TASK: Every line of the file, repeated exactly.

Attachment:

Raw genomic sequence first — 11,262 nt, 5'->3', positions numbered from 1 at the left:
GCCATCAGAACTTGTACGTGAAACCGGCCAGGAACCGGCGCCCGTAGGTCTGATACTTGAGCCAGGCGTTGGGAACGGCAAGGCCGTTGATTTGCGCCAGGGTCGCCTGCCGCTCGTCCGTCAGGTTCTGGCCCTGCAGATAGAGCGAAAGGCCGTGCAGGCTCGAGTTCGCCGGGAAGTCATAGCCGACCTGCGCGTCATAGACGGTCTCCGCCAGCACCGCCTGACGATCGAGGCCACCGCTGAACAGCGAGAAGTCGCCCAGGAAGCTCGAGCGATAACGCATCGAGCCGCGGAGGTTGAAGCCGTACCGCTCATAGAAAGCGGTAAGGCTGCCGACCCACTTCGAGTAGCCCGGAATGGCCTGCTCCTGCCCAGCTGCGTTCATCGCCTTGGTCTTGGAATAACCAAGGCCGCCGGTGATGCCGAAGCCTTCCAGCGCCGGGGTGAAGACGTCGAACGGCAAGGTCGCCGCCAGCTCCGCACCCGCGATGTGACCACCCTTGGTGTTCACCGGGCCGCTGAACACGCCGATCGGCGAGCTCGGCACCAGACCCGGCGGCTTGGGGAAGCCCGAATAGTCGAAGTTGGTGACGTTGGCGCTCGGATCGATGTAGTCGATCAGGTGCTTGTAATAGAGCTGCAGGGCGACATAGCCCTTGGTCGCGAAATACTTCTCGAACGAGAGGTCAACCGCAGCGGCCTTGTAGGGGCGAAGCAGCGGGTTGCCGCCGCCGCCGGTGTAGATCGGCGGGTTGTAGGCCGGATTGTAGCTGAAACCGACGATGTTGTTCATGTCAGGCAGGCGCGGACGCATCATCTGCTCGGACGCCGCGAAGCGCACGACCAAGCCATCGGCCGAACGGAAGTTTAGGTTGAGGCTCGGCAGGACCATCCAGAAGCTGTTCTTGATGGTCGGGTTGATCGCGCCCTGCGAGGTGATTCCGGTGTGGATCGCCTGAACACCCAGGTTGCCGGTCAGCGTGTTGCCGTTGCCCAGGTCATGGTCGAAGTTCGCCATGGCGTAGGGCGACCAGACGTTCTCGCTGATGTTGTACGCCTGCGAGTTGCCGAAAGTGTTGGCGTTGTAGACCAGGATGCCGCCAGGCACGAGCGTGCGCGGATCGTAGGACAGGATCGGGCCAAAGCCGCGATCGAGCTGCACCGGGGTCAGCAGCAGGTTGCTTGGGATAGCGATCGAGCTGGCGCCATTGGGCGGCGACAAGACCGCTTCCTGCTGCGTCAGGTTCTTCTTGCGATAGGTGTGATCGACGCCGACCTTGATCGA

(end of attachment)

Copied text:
Raw genomic sequence first — 11,262 nt, 5'->3', positions numbered from 1 at the left:
GCCATCAGAACTTGTACGTGAAACCGGCCAGGAACCGGCGCCCGTAGGTCTGATACTTGAGCCAGGCGTTGGGAACGGCAAGGCCGTTGATTTGCGCCAGGGTCGCCTGCCGCTCGTCCGTCAGGTTCTGGCCCTGCAGATAGAGCGAAAGGCCGTGCAGGCTCGAGTTCGCCGGGAAGTCATAGCCGACCTGCGCGTCATAGACGGTCTCCGCCAGCACCGCCTGACGATCGAGGCCACCGCTGAACAGCGAGAAGTCGCCCAGGAAGCTCGAGCGATAACGCATCGAGCCGCGGAGGTTGAAGCCGTACCGCTCATAGAAAGCGGTAAGGCTGCCGACCCACTTCGAGTAGCCCGGAATGGCCTGCTCCTGCCCAGCTGCGTTCATCGCCTTGGTCTTGGAATAACCAAGGCCGCCGGTGATGCCGAAGCCTTCCAGCGCCGGGGTGAAGACGTCGAACGGCAAGGTCGCCGCCAGCTCCGCACCCGCGATGTGACCACCCTTGGTGTTCACCGGGCCGCTGAACACGCCGATCGGCGAGCTCGGCACCAGACCCGGCGGCTTGGGGAAGCCCGAATAGTCGAAGTTGGTGACGTTGGCGCTCGGATCGATGTAGTCGATCAGGTGCTTGTAATAGAGCTGCAGGGCGACATAGCCCTTGGTCGCGAAATACTTCTCGAACGAGAGGTCAACCGCAGCGGCCTTGTAGGGGCGAAGCAGCGGGTTGCCGCCGCCGCCGGTGTAGATCGGCGGGTTGTAGGCCGGATTGTAGCTGAAACCGACGATGTTGTTCATGTCAGGCAGGCGCGGACGCATCATCTGCTCGGACGCCGCGAAGCGCACGACCAAGCCATCGGCCGAACGGAAGTTTAGGTTGAGGCTCGGCAGGACCATCCAGAAGCTGTTCTTGATGGTCGGGTTGATCGCGCCCTGCGAGGTGATTCCGGTGTGGATCGCCTGAACACCCAGGTTGCCGGTCAGCGTGTTGCCGTTGCCCAGGTCATGGTCGAAGTTCGCCATGGCGTAGGGCGACCAGACGTTCTCGCTGATGTTGTACGCCTGCGAGTTGCCGAAAGTGTTGGCGTTGTAGACCAGGATGCCGCCAGGCACGAGCGTGCGCGGATCGTAGGACAGGATCGGGCCAAAGCCGCGATCGAGCTGCACCGGGGTCAGCAGCAGGTTGCTTGGGATAGCGATCGAGCTGGCGCCATTGGGCGGCGACAAGACCGCTTCCTGCTGCGTCAGGTTCTTCTTGCGATAGGTGTGATCGACGCCGACCTTGATCGA